This course is focused on the interactions between nutrition and multi-level "omics" (e.g., genome, transcriptome, methylome) as they relate to chronic disease and health. The course includes a focus on gene-diet interactions in the context of population genetic variation and the bidirectional molecular interactions that influence gene and protein expression as well as epigenetic modification.
This course outlines the molecular and nutritional mechanisms associated with the development and progression of cancer. Nutritional influences on cancer development at all stages of the cancer process, including the role of nutrition in chemotherapies and state-of-the-art molecular methods in cancer research, are also explored.
This course explores the role of nutrition as a critical preventive measure for both acute and chronic disease. The current research supporting the role of nutrition as a preventative therapy is examined and evaluated. Students work in teams to evaluate the validity of proposed nutritional therapies, and outcomes are shared in group presentations.
This course includes a multi-level exploration of the ways in which nutrition may affect the diagnosis and treatment of human disease. Functional foods, nutrition-drug interactions, nutrition therapy, nutrient deficiencies, and the role of the microbiome are discussed.
This course prepares students to make recommendations for improving health through immune modulation using dietary components. The course will cover the clinically relevant aspects of immunology including inflammation, immune surveillance, allergy, and autoimmunity. Students will also learn the current dietary strategies recommended to modulate the different aspects of immune function as well as understand clinical immune assessment and critically analyze and interpret current research findings.
This course covers the changing nutritional needs throughout the human life cycle. The role of nutrition in growth, mental and physical development, special needs of life transitions (e.g., puberty, pregnancy, menopause), and aging are discussed.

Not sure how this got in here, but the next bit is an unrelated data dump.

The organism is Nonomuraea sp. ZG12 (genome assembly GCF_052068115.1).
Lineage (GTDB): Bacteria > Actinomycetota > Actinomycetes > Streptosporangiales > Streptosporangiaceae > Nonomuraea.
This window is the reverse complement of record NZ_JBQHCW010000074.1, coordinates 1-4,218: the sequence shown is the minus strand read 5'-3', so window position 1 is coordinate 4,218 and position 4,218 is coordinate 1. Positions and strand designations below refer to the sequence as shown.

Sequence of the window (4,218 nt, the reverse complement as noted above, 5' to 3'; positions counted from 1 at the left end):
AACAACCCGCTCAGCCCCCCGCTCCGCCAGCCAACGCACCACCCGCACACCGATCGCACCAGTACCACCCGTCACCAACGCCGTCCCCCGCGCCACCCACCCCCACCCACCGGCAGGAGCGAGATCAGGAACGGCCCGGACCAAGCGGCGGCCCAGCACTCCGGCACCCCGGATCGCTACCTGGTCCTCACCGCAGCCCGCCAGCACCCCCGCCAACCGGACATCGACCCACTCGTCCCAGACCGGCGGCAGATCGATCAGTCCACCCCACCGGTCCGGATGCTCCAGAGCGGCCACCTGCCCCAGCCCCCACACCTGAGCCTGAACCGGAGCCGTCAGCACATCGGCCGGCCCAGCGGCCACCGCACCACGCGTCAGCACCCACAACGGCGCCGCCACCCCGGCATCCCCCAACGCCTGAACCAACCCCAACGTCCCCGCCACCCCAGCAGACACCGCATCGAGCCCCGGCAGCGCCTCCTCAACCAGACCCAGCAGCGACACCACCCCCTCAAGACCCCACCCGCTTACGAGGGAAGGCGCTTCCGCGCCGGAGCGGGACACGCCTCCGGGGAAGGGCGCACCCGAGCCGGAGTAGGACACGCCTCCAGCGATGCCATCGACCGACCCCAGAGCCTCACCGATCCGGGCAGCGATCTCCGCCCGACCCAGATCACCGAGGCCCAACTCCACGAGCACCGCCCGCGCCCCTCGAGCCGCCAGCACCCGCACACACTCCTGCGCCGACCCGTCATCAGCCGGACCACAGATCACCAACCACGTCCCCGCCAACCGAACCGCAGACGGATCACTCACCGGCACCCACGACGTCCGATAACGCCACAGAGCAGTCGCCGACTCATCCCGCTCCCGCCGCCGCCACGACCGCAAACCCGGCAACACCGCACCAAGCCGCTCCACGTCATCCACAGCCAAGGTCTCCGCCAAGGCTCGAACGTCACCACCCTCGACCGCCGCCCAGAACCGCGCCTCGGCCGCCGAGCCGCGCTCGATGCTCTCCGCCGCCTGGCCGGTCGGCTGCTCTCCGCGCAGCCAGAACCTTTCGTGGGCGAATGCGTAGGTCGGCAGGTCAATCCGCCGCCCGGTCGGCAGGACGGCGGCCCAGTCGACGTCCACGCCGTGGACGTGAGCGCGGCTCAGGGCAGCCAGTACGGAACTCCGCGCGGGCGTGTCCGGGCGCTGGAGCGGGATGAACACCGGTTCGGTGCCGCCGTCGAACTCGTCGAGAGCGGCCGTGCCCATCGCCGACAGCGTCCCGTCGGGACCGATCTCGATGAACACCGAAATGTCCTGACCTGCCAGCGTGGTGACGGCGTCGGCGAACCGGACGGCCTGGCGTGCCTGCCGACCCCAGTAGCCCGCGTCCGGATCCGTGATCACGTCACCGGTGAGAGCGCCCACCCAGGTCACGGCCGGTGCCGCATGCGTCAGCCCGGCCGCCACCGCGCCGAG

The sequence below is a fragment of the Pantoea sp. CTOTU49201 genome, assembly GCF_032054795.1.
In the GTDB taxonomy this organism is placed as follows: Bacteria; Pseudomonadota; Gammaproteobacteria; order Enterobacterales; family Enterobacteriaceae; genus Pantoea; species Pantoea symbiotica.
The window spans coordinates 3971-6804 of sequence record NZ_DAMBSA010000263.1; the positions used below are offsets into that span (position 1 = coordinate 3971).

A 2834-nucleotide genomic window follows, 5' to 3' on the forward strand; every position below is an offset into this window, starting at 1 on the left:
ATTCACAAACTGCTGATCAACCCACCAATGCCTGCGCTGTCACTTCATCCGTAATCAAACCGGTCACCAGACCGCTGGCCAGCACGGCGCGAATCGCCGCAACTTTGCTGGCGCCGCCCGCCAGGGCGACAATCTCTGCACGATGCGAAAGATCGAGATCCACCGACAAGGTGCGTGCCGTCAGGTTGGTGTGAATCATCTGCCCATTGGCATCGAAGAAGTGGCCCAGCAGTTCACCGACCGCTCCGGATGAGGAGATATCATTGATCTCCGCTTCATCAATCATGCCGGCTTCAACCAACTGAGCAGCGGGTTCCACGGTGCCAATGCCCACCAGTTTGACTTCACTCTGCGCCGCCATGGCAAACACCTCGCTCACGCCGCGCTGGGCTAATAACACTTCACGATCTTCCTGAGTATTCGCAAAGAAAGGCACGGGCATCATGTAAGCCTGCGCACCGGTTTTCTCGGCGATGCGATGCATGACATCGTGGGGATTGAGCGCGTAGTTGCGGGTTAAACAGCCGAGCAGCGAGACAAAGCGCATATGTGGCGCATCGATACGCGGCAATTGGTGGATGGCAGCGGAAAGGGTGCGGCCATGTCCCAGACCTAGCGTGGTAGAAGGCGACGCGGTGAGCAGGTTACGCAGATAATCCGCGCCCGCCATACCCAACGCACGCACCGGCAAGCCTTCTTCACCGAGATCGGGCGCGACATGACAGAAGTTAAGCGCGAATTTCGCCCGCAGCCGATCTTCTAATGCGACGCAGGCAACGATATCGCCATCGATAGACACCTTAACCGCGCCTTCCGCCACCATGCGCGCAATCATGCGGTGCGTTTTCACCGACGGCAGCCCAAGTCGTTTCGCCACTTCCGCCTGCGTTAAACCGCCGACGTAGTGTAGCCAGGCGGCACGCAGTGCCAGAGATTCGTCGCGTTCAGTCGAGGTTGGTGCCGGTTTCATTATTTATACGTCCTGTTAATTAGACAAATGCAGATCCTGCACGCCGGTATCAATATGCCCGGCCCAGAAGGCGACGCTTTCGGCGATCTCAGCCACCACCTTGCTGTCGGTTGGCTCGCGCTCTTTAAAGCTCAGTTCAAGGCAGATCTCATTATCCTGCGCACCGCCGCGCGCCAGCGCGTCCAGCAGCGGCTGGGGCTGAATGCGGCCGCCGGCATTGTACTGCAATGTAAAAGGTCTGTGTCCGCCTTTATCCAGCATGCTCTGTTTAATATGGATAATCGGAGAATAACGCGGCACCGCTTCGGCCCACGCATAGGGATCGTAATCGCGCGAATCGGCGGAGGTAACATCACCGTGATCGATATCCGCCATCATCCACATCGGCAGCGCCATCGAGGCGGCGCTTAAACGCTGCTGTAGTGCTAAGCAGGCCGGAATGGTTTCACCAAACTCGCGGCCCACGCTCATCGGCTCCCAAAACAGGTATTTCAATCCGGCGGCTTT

This course covers research methods, study design, and ethics and professional development for nutrition professionals. The course includes a focus on the systematic expression of ideas and the acquisition of scientific writing skills through the development of a full grant-based proposal.
This course will explore and examine nutrition-related behavior through the application of health behavior theories and models. Theories/Models to be discussed will include theories such as the Health Belief Model, Theory of Planned Behavior, Social Cognitive Theory, Diffusion of Innovations, Transtheoretical Model, Social Support, and Social Ecological Model. Course content will emphasize understanding of theoretical constructs, benefits and limitations of each theory/model, considerations needed for unique populations or behaviors, and how to develop a theory-based program plan.
Certified Nutrition Specialist
The University of Texas at Austin’s MS in Nutritional Sciences program fulfills part of the current academic requirements for the Board Certified Nutrition Specialist (BCNS) certification. BCNS requires a graduate degree in the field of nutrition from a regionally accredited university, specific coursework, and 1,000 hour of supervised experience. BCNS reviews each candidate individually, including current course descriptions, transcripts, and experience to determine eligibility. To learn more about becoming a CNS, visit https://nutritionspecialists.org/.
Learn more about Admissions and Application.
For questions, email admissions@nutrition-